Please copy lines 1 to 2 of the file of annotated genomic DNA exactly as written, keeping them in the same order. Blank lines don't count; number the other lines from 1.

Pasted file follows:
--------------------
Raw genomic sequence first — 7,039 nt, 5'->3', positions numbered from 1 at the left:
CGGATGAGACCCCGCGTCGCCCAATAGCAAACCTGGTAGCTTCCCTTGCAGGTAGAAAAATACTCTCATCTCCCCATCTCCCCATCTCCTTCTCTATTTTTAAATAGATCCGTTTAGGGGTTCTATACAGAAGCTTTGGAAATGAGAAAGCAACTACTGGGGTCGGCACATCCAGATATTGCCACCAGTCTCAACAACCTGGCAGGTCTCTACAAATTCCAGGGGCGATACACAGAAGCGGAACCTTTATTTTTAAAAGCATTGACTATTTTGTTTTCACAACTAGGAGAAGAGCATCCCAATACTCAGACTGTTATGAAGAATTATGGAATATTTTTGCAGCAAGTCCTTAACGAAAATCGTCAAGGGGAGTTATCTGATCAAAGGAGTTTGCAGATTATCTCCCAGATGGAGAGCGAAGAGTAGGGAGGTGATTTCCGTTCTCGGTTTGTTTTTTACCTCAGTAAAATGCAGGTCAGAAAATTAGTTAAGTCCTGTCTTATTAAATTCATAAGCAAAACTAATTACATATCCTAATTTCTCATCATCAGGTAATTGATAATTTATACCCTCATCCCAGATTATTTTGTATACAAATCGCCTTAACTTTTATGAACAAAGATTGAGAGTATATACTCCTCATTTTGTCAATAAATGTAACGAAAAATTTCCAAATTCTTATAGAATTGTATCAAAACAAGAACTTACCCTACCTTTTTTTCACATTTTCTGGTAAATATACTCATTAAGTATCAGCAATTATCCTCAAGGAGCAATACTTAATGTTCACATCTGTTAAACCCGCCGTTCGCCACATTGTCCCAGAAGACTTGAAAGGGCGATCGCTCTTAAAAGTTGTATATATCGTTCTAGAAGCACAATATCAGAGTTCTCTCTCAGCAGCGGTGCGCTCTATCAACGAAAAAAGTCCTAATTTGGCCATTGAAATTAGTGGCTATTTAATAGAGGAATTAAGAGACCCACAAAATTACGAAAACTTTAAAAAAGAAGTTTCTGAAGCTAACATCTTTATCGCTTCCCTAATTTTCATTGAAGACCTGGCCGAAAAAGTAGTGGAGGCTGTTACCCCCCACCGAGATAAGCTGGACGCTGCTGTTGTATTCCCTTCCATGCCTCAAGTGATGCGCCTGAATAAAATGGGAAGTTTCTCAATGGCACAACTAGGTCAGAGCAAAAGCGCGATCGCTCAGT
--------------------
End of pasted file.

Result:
Raw genomic sequence first — 7,039 nt, 5'->3', positions numbered from 1 at the left:
CGGATGAGACCCCGCGTCGCCCAATAGCAAACCTGGTAGCTTCCCTTGCAGGTAGAAAAATACTCTCATCTCCCCATCTCCCCATCTCCTTCTCTATTTTTAAATAGATCCGTTTAGGGGTTCTATACAGAAGCTTTGGAAATGAGAAAGCAACTACTGGGGTCGGCACATCCAGATATTGCCACCAGTCTCAACAACCTGGCAGGTCTCTACAAATTCCAGGGGCGATACACAGAAGCGGAACCTTTATTTTTAAAAGCATTGACTATTTTGTTTTCACAACTAGGAGAAGAGCATCCCAATACTCAGACTGTTATGAAGAATTATGGAATATTTTTGCAGCAAGTCCTTAACGAAAATCGTCAAGGGGAGTTATCTGATCAAAGGAGTTTGCAGATTATCTCCCAGATGGAGAGCGAAGAGTAGGGAGGTGATTTCCGTTCTCGGTTTGTTTTTTACCTCAGTAAAATGCAGGTCAGAAAATTAGTTAAGTCCTGTCTTATTAAATTCATAAGCAAAACTAATTACATATCCTAATTTCTCATCATCAGGTAATTGATAATTTATACCCTCATCCCAGATTATTTTGTATACAAATCGCCTTAACTTTTATGAACAAAGATTGAGAGTATATACTCCTCATTTTGTCAATAAATGTAACGAAAAATTTCCAAATTCTTATAGAATTGTATCAAAACAAGAACTTACCCTACCTTTTTTTCACATTTTCTGGTAAATATACTCATTAAGTATCAGCAATTATCCTCAAGGAGCAATACTTAATGTTCACATCTGTTAAACCCGCCGTTCGCCACATTGTCCCAGAAGACTTGAAAGGGCGATCGCTCTTAAAAGTTGTATATATCGTTCTAGAAGCACAATATCAGAGTTCTCTCTCAGCAGCGGTGCGCTCTATCAACGAAAAAAGTCCTAATTTGGCCATTGAAATTAGTGGCTATTTAATAGAGGAATTAAGAGACCCACAAAATTACGAAAACTTTAAAAAAGAAGTTTCTGAAGCTAACATCTTTATCGCTTCCCTAATTTTCATTGAAGACCTGGCCGAAAAAGTAGTGGAGGCTGTTACCCCCCACCGAGATAAGCTGGACGCTGCTGTTGTATTCCCTTCCATGCCTCAAGTGATGCGCCTGAATAAAATGGGAAGTTTCTCAATGGCACAACTAGGTCAGAGCAAAAGCGCGATCGCTCAGT